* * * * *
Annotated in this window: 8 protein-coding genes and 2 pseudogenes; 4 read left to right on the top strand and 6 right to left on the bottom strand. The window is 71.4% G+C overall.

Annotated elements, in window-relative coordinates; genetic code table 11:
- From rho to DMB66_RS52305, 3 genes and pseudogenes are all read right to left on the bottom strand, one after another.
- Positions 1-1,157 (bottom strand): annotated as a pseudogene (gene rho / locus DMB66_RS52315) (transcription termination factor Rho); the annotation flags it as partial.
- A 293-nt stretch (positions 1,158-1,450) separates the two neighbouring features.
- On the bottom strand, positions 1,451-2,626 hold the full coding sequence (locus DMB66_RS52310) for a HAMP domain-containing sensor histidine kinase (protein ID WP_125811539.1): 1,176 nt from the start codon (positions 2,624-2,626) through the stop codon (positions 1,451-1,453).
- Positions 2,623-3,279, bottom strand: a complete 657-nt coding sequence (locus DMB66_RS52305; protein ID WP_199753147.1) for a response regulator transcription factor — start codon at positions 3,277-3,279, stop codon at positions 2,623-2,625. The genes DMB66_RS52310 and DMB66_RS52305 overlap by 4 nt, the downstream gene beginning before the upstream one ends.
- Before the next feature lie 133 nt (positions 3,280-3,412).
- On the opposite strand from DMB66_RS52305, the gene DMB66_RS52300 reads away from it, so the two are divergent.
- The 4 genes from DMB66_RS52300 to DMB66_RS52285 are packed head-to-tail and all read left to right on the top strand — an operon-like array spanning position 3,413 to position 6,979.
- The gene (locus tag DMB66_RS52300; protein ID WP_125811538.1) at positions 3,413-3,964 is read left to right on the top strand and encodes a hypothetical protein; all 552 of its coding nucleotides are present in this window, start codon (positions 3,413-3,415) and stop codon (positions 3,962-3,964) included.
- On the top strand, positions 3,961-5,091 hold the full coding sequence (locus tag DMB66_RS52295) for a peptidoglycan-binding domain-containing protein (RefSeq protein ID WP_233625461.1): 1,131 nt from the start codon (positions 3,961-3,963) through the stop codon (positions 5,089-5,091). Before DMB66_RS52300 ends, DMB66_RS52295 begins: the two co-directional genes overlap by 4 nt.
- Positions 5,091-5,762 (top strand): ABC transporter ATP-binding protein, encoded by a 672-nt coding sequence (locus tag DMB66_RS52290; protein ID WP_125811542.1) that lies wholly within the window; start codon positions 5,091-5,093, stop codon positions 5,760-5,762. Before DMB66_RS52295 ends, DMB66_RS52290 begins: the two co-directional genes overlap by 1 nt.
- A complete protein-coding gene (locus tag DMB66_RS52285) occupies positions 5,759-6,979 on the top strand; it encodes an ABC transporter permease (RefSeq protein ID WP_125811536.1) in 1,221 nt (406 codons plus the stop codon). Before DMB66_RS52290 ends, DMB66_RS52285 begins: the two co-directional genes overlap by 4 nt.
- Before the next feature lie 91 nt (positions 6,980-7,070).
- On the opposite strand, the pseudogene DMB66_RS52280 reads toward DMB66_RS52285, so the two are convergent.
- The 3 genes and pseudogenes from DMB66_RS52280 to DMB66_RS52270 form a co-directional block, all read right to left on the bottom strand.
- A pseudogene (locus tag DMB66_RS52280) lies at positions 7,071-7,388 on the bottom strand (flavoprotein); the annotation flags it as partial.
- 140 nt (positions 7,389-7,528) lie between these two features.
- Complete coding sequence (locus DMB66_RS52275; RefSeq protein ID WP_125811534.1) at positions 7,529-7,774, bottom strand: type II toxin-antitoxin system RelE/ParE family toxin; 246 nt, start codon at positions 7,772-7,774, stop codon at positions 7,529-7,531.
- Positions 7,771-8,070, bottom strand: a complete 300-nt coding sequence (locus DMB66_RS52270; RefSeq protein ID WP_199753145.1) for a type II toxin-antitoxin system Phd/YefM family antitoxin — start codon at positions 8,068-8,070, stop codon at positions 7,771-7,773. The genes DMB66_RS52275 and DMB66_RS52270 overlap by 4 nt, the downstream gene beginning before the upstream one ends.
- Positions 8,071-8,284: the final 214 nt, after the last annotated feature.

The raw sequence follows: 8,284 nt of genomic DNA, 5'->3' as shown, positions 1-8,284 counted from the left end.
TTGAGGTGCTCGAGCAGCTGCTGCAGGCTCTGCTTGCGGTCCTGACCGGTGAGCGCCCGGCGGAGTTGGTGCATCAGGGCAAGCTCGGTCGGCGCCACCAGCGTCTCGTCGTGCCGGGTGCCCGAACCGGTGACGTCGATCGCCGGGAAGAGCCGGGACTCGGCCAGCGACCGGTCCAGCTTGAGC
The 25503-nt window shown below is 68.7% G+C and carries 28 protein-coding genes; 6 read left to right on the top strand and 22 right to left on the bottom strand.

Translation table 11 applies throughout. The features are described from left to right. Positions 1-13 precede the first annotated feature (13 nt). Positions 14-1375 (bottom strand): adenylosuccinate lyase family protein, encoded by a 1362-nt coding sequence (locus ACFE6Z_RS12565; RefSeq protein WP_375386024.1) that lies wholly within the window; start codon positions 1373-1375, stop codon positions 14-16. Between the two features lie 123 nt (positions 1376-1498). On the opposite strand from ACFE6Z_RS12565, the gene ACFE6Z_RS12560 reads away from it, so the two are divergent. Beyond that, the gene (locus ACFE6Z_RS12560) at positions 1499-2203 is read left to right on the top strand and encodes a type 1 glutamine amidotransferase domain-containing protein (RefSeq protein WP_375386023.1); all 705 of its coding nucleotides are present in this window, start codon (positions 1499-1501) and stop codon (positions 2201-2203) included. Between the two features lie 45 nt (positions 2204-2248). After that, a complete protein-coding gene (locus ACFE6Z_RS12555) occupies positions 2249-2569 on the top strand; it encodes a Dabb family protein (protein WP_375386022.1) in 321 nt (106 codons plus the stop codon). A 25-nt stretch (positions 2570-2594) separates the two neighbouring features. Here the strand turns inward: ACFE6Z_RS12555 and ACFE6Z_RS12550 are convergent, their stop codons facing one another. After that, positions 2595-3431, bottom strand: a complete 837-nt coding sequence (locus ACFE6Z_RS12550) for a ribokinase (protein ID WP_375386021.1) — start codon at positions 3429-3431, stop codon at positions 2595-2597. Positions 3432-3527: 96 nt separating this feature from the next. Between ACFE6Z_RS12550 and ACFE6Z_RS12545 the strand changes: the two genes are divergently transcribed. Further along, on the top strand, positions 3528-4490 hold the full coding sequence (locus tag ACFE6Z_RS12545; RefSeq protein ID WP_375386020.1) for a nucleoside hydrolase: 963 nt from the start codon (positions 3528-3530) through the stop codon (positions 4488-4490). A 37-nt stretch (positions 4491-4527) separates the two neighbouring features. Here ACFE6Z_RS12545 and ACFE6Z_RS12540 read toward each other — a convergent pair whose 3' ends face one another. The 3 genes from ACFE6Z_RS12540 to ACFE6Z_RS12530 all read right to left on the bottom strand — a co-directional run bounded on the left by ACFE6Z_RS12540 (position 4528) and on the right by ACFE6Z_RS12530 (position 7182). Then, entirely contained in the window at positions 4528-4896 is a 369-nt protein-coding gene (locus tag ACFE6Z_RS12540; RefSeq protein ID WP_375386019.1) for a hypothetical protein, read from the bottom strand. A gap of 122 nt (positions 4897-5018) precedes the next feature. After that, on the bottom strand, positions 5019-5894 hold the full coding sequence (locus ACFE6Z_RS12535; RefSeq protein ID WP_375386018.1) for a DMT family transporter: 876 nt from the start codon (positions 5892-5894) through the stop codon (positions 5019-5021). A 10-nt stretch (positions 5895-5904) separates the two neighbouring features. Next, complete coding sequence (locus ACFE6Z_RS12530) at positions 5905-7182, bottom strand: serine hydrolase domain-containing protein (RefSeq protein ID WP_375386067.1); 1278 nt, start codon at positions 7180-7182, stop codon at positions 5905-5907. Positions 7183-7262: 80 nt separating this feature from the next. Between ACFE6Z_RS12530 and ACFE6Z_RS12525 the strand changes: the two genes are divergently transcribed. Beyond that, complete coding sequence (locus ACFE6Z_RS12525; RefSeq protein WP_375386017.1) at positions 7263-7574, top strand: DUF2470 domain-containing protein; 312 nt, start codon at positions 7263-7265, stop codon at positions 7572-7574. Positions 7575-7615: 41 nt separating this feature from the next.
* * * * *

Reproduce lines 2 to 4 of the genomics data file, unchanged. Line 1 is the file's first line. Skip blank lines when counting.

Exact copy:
Annotated elements, in window-relative coordinates; genetic code table 11:
- From rho to DMB66_RS52305, 3 genes and pseudogenes are all read right to left on the bottom strand, one after another.
- Positions 1-1,157 (bottom strand): annotated as a pseudogene (gene rho / locus DMB66_RS52315) (transcription termination factor Rho); the annotation flags it as partial.